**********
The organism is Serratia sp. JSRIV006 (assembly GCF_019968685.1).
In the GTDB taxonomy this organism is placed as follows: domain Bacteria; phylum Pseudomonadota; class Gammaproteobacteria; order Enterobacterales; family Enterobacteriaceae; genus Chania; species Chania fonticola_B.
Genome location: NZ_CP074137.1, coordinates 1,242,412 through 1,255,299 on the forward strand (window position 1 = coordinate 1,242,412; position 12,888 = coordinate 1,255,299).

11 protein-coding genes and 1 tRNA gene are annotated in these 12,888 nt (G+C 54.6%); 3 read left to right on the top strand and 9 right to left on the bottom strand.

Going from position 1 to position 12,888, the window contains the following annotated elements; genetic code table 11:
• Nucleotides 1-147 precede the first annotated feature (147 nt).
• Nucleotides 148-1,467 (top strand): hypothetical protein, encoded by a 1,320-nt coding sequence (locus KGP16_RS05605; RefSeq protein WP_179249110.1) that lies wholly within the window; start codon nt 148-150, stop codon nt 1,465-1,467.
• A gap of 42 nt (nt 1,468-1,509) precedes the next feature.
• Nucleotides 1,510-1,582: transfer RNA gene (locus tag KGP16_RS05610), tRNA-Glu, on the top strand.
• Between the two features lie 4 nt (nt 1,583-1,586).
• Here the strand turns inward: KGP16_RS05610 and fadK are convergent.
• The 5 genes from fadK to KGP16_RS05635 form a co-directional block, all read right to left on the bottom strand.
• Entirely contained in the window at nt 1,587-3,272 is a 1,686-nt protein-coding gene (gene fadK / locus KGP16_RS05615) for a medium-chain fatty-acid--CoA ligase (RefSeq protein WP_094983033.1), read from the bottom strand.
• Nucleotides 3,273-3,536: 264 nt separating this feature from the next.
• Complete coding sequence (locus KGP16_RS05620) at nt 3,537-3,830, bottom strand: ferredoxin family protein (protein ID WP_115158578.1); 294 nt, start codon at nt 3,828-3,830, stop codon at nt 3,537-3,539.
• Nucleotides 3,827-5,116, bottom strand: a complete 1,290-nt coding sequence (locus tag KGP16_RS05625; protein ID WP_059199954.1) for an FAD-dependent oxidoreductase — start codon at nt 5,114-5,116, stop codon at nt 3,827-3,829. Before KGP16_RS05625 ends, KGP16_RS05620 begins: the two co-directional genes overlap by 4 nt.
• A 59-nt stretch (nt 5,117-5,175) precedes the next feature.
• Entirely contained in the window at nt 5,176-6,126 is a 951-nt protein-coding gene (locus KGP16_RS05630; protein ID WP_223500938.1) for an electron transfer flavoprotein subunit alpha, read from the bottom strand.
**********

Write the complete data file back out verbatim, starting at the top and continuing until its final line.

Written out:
The organism is Serratia sp. JSRIV006 (assembly GCF_019968685.1).
In the GTDB taxonomy this organism is placed as follows: domain Bacteria; phylum Pseudomonadota; class Gammaproteobacteria; order Enterobacterales; family Enterobacteriaceae; genus Chania; species Chania fonticola_B.
Genome location: NZ_CP074137.1, coordinates 1,242,412 through 1,255,299 on the forward strand (window position 1 = coordinate 1,242,412; position 12,888 = coordinate 1,255,299).

11 protein-coding genes and 1 tRNA gene are annotated in these 12,888 nt (G+C 54.6%); 3 read left to right on the top strand and 9 right to left on the bottom strand.

Going from position 1 to position 12,888, the window contains the following annotated elements; genetic code table 11:
• Nucleotides 1-147 precede the first annotated feature (147 nt).
• Nucleotides 148-1,467 (top strand): hypothetical protein, encoded by a 1,320-nt coding sequence (locus KGP16_RS05605; RefSeq protein WP_179249110.1) that lies wholly within the window; start codon nt 148-150, stop codon nt 1,465-1,467.
• A gap of 42 nt (nt 1,468-1,509) precedes the next feature.
• Nucleotides 1,510-1,582: transfer RNA gene (locus tag KGP16_RS05610), tRNA-Glu, on the top strand.
• Between the two features lie 4 nt (nt 1,583-1,586).
• Here the strand turns inward: KGP16_RS05610 and fadK are convergent.
• The 5 genes from fadK to KGP16_RS05635 form a co-directional block, all read right to left on the bottom strand.
• Entirely contained in the window at nt 1,587-3,272 is a 1,686-nt protein-coding gene (gene fadK / locus KGP16_RS05615) for a medium-chain fatty-acid--CoA ligase (RefSeq protein WP_094983033.1), read from the bottom strand.
• Nucleotides 3,273-3,536: 264 nt separating this feature from the next.
• Complete coding sequence (locus KGP16_RS05620) at nt 3,537-3,830, bottom strand: ferredoxin family protein (protein ID WP_115158578.1); 294 nt, start codon at nt 3,828-3,830, stop codon at nt 3,537-3,539.
• Nucleotides 3,827-5,116, bottom strand: a complete 1,290-nt coding sequence (locus tag KGP16_RS05625; protein ID WP_059199954.1) for an FAD-dependent oxidoreductase — start codon at nt 5,114-5,116, stop codon at nt 3,827-3,829. Before KGP16_RS05625 ends, KGP16_RS05620 begins: the two co-directional genes overlap by 4 nt.
• A 59-nt stretch (nt 5,117-5,175) precedes the next feature.
• Entirely contained in the window at nt 5,176-6,126 is a 951-nt protein-coding gene (locus KGP16_RS05630; protein ID WP_223500938.1) for an electron transfer flavoprotein subunit alpha, read from the bottom strand.